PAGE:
Wednesday, 16 May 2007

When we took British boffins for granted

Once watching a tiny Shetland pony stallion attempting to herd a harem of hunters of about 18hh, it was clear the thought never occurred to him that he was too small to mount them. The same applies to dogs.

So when, after having lent the US our boffins to develop the Hiroshima and Nagasaki bombs, they declined to share the know-how with us (probably wise, given that MI6 was run by the Kremlin in those days) we saw nothing at all unusual in setting out to build our own.

The US had ten thousand square miles of desert complexes, vast primitive computers, tens of thousands of scientists and a budget that would have kept the whole of South America afloat for a decade.

We had William Penney and John Challens working in a couple of timber huts in an old chicken pasture. With slide rules. And a tea urn. Every morning as soon as they'd cracked the Times crossword, they'd crack on with building atomic bombs.

Maud, Hurricane, Mosaic, Totem and Buffalo all went bang before they started looking in the scrap bin for bits to build an H-bomb with. Fifty years ago today their first try went bang, but not in a big way. They added some bits from a Morris Minor wiper motor. In November 1957 Grapple X went bang in a big, 1.8 megaton sort-of-way.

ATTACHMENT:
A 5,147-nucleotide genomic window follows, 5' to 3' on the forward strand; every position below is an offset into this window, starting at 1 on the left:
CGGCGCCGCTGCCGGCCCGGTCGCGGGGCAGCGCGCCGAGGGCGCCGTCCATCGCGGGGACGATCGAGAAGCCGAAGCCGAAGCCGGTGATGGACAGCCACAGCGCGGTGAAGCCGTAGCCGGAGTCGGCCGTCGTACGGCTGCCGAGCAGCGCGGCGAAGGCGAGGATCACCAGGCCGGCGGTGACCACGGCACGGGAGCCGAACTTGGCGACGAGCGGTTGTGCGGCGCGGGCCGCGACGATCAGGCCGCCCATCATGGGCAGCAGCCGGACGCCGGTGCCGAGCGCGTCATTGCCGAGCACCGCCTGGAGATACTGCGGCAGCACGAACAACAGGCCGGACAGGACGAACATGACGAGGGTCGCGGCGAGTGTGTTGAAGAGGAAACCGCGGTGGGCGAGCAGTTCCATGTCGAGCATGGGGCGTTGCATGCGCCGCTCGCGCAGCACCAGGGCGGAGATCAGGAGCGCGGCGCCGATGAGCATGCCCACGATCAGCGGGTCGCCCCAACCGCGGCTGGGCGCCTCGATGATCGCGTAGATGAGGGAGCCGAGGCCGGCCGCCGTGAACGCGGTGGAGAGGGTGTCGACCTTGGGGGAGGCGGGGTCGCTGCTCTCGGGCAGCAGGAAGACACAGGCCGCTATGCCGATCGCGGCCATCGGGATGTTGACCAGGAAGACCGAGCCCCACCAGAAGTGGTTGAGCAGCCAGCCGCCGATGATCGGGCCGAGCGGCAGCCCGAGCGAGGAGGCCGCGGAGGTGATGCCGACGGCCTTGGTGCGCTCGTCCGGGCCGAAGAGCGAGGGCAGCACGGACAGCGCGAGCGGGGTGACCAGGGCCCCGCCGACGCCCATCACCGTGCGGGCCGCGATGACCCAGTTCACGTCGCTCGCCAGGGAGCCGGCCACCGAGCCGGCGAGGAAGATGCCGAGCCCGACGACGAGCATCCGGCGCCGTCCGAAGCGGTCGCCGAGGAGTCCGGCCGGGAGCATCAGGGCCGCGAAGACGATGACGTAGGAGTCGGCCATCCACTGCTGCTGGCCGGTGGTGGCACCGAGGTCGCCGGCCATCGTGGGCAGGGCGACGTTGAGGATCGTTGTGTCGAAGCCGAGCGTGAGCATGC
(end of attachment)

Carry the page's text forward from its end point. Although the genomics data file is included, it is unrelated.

True British heroes.


Nick Drew said...

What a great post, Raedwald. All it needs is a photo of the TSR2.

Now, about that 'independent deterrent' we need - home-baked cruise missiles, anyone ?

Where are the 1950s when you need them ...

Newmania said...

Enjoyed that enormously . Sorry to busy to be around much

hatfield girl said...

Blue Streak is in a museum in Munich; don't know what's happened to Spadeadam, probably a housing estate. But it wasn't just the bomb that was built; there was a bomb bay for it to be ordered into. Quite a lot of technological development was ceded in those days, how about Blue Streak's Rolls Royce engines, or the guidance systems?

Polaris? PAAH!

Roger Thornhill said...

Blue Streak was a fantastic device. TSR2 can be joined by all sorts of other aircraft that Jerry Anderson would be proud to feature.

Most mourned was the Fairey Rotodyne, which was a "combination Helicopter" - Imagine something like Chinnok that could fly (by now) well over 500mph.

Logistics-wise it would go down a storm in places like Afghanistan.